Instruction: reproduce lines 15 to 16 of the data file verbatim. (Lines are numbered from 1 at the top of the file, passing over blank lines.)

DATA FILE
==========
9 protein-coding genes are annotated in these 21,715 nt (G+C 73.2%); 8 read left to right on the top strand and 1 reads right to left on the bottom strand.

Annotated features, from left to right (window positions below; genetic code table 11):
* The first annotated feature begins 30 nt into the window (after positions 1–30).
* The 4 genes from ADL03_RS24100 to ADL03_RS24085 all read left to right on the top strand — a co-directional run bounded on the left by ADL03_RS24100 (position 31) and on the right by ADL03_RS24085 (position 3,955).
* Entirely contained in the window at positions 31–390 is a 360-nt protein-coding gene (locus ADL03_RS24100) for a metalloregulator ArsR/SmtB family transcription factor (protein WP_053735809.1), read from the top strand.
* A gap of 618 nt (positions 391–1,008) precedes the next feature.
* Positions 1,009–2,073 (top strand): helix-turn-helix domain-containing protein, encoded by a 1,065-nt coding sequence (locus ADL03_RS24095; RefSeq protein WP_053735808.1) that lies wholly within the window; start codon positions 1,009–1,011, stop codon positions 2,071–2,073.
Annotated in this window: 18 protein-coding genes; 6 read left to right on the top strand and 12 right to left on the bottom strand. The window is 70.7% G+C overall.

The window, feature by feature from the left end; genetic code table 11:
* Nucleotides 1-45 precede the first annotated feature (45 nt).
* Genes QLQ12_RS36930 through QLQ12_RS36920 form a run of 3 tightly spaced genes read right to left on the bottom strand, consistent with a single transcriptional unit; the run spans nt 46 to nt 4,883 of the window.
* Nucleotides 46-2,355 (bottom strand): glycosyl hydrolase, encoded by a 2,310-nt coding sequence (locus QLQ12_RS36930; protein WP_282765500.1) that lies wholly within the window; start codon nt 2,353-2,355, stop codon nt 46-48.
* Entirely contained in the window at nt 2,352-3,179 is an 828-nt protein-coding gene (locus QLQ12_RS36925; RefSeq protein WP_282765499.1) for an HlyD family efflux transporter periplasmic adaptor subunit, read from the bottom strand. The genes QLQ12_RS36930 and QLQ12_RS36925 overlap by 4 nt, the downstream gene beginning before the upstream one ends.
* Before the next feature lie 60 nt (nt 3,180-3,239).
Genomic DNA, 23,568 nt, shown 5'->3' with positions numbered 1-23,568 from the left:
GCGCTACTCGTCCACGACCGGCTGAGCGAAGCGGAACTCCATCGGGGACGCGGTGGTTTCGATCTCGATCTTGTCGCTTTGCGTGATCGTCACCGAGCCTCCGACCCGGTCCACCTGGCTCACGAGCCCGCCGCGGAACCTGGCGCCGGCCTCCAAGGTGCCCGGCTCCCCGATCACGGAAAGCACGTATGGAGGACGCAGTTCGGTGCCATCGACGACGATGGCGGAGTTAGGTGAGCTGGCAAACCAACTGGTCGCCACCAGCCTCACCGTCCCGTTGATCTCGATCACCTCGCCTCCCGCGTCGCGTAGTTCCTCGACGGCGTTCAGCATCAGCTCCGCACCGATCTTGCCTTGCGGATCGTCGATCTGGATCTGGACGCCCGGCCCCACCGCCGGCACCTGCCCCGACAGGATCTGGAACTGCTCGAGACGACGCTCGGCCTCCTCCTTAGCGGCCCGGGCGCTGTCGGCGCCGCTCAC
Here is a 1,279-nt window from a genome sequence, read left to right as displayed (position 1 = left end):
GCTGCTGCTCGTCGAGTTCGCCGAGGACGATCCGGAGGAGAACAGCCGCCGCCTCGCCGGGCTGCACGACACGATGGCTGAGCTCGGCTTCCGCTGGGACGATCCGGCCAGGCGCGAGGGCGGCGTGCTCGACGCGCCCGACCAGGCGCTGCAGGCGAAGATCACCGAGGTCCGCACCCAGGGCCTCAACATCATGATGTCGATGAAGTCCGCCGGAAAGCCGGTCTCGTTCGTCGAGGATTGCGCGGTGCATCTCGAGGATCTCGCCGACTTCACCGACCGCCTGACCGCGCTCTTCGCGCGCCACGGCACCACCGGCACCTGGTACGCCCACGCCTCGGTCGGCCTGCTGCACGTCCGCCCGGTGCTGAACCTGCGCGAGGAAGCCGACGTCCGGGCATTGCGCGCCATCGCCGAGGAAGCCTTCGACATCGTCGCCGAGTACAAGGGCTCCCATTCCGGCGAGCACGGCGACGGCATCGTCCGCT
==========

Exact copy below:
Genomic DNA, 23,568 nt, shown 5'->3' with positions numbered 1-23,568 from the left:
GCGCTACTCGTCCACGACCGGCTGAGCGAAGCGGAACTCCATCGGGGACGCGGTGGTTTCGATCTCGATCTTGTCGCTTTGCGTGATCGTCACCGAGCCTCCGACCCGGTCCACCTGGCTCACGAGCCCGCCGCGGAACCTGGCGCCGGCCTCCAAGGTGCCCGGCTCCCCGATCACGGAAAGCACGTATGGAGGACGCAGTTCGGTGCCATCGACGACGATGGCGGAGTTAGGTGAGCTGGCAAACCAACTGGTCGCCACCAGCCTCACCGTCCCGTTGATCTCGATCACCTCGCCTCCCGCGTCGCGTAGTTCCTCGACGGCGTTCAGCATCAGCTCCGCACCGATCTTGCCTTGCGGATCGTCGATCTGGATCTGGACGCCCGGCCCCACCGCCGGCACCTGCCCCGACAGGATCTGGAACTGCTCGAGACGACGCTCGGCCTCCTCCTTAGCGGCCCGGGCGCTGTCGGCGCCGCTCAC